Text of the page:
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Complications of Treatment for Disease
08.09.02

Module 3: Post-Treatment Maintenance, Relapsed or Refractory Disease, and Other Issues Related to Multiple Myeloma

Section 4: Complications of Treatment for Disease

What are the common complications in heavily treated patients (eg, myelodysplasia), and how can they be managed?

Dr. Robert Kyle: The most serious complication of long-term chemotherapy in patients with multiple myeloma is the development of myelodysplasia or acute leukemia. The first manifestation is the development of thrombocytopenia or neutropenia when it is not apparently related to treatment with an alkylating agent. Patients who develop cytopenias should have a bone marrow examination. Cytogenetic studies must also be performed because the vast majority of patients who have a chemotherapy-induced myelodysplastic syndrome will have typical chromosomal abnormalities that consist of monosomy 5 or monosomy 7.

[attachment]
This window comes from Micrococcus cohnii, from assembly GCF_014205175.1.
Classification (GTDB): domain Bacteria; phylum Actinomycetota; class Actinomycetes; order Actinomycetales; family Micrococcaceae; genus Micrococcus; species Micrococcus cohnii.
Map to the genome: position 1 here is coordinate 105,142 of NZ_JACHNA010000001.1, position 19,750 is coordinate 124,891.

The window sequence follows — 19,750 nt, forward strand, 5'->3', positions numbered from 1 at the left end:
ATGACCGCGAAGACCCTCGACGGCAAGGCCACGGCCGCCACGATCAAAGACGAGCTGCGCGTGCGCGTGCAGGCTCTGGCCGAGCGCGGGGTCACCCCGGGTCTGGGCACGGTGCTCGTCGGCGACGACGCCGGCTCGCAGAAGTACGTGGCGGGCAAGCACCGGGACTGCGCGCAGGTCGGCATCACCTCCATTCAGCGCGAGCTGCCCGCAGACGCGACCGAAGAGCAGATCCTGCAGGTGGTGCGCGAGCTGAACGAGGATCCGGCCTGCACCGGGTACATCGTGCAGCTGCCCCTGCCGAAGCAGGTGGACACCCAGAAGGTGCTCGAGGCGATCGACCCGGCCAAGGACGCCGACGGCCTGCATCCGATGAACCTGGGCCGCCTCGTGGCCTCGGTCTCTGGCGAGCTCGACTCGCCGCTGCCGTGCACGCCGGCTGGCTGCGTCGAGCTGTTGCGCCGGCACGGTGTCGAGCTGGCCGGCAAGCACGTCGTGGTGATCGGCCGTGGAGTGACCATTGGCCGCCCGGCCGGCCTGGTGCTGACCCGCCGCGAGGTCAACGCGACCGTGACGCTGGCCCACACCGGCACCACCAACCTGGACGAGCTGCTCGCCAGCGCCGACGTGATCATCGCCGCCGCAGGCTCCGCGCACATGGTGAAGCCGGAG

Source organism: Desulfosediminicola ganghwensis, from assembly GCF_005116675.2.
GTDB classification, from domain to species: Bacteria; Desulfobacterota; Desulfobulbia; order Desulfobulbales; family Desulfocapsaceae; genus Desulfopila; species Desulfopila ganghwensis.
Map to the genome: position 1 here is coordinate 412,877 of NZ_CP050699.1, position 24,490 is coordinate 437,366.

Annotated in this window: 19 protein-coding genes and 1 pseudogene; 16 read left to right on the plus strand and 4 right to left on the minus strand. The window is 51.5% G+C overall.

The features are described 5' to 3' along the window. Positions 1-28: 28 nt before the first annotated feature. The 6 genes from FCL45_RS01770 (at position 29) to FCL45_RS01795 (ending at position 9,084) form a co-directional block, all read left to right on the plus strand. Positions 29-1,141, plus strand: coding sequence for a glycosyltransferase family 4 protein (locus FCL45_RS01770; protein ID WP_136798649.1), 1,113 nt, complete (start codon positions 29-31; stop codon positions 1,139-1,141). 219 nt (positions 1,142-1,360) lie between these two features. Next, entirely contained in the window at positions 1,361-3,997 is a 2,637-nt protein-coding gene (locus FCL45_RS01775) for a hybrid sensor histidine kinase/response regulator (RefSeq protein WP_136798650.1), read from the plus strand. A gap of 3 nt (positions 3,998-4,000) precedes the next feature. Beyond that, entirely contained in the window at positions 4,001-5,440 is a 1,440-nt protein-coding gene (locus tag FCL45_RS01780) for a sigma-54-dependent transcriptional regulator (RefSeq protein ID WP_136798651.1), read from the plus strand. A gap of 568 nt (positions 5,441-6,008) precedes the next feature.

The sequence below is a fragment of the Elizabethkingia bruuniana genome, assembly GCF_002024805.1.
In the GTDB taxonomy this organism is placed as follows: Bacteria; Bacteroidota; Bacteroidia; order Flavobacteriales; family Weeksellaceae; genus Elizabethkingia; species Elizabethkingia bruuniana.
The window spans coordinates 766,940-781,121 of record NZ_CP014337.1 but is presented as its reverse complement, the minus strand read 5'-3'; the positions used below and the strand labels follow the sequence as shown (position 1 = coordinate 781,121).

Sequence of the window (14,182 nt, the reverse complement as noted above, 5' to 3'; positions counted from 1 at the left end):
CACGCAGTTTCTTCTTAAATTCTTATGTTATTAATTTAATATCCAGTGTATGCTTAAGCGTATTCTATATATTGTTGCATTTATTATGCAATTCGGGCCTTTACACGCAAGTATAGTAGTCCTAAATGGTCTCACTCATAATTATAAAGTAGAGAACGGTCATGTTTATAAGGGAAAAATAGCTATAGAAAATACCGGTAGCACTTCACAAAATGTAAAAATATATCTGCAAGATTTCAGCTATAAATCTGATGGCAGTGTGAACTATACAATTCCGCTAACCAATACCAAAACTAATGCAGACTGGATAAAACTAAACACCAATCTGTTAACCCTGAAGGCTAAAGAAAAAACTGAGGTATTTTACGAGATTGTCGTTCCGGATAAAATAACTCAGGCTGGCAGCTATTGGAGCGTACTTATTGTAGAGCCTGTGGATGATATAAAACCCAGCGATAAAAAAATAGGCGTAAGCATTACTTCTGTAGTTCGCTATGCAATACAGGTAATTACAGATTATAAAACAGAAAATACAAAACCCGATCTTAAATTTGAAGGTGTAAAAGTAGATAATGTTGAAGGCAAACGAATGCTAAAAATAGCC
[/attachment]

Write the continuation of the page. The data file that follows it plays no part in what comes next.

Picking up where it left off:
Unfortunately, if a patient is diagnosed with myelodysplasia, there is no specific therapy. The physician is left to treat the patient symptomatically. If the patient goes on to develop overt acute leukemia, treatment is very unsatisfactory. The response rates are in the range of 25% to 30%, and, for those patients who respond, the duration of the response is unfortunately very short.

For patients who develop myelodysplasia or acute leukemia, one can consider an allogeneic transplant.

Maintenance Therapy | Relapse | Therapies for Relapsed or Refractory Disease | Complications of Treatment for Disease | Diseases Related to Multiple Myeloma


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